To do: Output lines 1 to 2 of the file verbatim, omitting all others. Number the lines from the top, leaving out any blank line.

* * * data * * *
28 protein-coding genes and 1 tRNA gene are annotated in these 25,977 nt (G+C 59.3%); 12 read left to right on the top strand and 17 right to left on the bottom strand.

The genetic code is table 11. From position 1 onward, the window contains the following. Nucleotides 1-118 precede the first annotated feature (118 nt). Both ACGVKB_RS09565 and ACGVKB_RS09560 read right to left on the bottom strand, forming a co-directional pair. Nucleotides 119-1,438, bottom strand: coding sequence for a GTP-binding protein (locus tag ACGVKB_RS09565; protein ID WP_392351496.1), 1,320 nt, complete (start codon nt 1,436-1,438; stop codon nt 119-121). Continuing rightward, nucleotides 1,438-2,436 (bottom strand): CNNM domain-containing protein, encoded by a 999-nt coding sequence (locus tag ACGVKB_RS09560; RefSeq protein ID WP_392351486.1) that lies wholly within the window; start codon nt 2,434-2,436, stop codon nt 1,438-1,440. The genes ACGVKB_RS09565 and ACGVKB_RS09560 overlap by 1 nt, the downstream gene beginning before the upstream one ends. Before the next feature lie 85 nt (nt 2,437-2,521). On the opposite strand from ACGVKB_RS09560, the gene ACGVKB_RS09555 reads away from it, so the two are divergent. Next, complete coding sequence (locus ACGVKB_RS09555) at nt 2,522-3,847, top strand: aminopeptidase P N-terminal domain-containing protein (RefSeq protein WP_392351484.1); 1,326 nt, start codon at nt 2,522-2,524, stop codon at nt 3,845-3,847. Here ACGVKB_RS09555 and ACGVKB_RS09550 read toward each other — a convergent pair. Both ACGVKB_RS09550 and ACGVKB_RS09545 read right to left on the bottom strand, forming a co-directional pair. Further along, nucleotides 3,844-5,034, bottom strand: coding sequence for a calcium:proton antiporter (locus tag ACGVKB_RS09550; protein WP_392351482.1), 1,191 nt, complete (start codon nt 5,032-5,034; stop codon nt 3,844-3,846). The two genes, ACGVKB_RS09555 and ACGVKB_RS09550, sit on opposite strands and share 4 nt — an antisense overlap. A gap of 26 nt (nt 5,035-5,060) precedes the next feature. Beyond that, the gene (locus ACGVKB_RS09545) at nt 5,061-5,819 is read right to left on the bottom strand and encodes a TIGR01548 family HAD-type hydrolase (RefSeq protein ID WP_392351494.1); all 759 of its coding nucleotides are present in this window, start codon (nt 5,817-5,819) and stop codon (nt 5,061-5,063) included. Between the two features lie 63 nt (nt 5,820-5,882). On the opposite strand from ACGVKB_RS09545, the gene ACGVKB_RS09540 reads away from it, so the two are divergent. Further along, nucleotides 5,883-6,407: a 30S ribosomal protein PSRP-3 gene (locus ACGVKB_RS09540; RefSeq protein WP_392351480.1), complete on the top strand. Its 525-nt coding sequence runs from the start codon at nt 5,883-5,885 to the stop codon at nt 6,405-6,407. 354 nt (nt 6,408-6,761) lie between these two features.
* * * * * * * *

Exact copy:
28 protein-coding genes and 1 tRNA gene are annotated in these 25,977 nt (G+C 59.3%); 12 read left to right on the top strand and 17 right to left on the bottom strand.

The genetic code is table 11. From position 1 onward, the window contains the following. Nucleotides 1-118 precede the first annotated feature (118 nt). Both ACGVKB_RS09565 and ACGVKB_RS09560 read right to left on the bottom strand, forming a co-directional pair. Nucleotides 119-1,438, bottom strand: coding sequence for a GTP-binding protein (locus tag ACGVKB_RS09565; protein ID WP_392351496.1), 1,320 nt, complete (start codon nt 1,436-1,438; stop codon nt 119-121). Continuing rightward, nucleotides 1,438-2,436 (bottom strand): CNNM domain-containing protein, encoded by a 999-nt coding sequence (locus tag ACGVKB_RS09560; RefSeq protein ID WP_392351486.1) that lies wholly within the window; start codon nt 2,434-2,436, stop codon nt 1,438-1,440. The genes ACGVKB_RS09565 and ACGVKB_RS09560 overlap by 1 nt, the downstream gene beginning before the upstream one ends. Before the next feature lie 85 nt (nt 2,437-2,521). On the opposite strand from ACGVKB_RS09560, the gene ACGVKB_RS09555 reads away from it, so the two are divergent. Next, complete coding sequence (locus ACGVKB_RS09555) at nt 2,522-3,847, top strand: aminopeptidase P N-terminal domain-containing protein (RefSeq protein WP_392351484.1); 1,326 nt, start codon at nt 2,522-2,524, stop codon at nt 3,845-3,847. Here ACGVKB_RS09555 and ACGVKB_RS09550 read toward each other — a convergent pair. Both ACGVKB_RS09550 and ACGVKB_RS09545 read right to left on the bottom strand, forming a co-directional pair. Further along, nucleotides 3,844-5,034, bottom strand: coding sequence for a calcium:proton antiporter (locus tag ACGVKB_RS09550; protein WP_392351482.1), 1,191 nt, complete (start codon nt 5,032-5,034; stop codon nt 3,844-3,846). The two genes, ACGVKB_RS09555 and ACGVKB_RS09550, sit on opposite strands and share 4 nt — an antisense overlap. A gap of 26 nt (nt 5,035-5,060) precedes the next feature. Beyond that, the gene (locus ACGVKB_RS09545) at nt 5,061-5,819 is read right to left on the bottom strand and encodes a TIGR01548 family HAD-type hydrolase (RefSeq protein ID WP_392351494.1); all 759 of its coding nucleotides are present in this window, start codon (nt 5,817-5,819) and stop codon (nt 5,061-5,063) included. Between the two features lie 63 nt (nt 5,820-5,882). On the opposite strand from ACGVKB_RS09545, the gene ACGVKB_RS09540 reads away from it, so the two are divergent. Further along, nucleotides 5,883-6,407: a 30S ribosomal protein PSRP-3 gene (locus ACGVKB_RS09540; RefSeq protein WP_392351480.1), complete on the top strand. Its 525-nt coding sequence runs from the start codon at nt 5,883-5,885 to the stop codon at nt 6,405-6,407. 354 nt (nt 6,408-6,761) lie between these two features.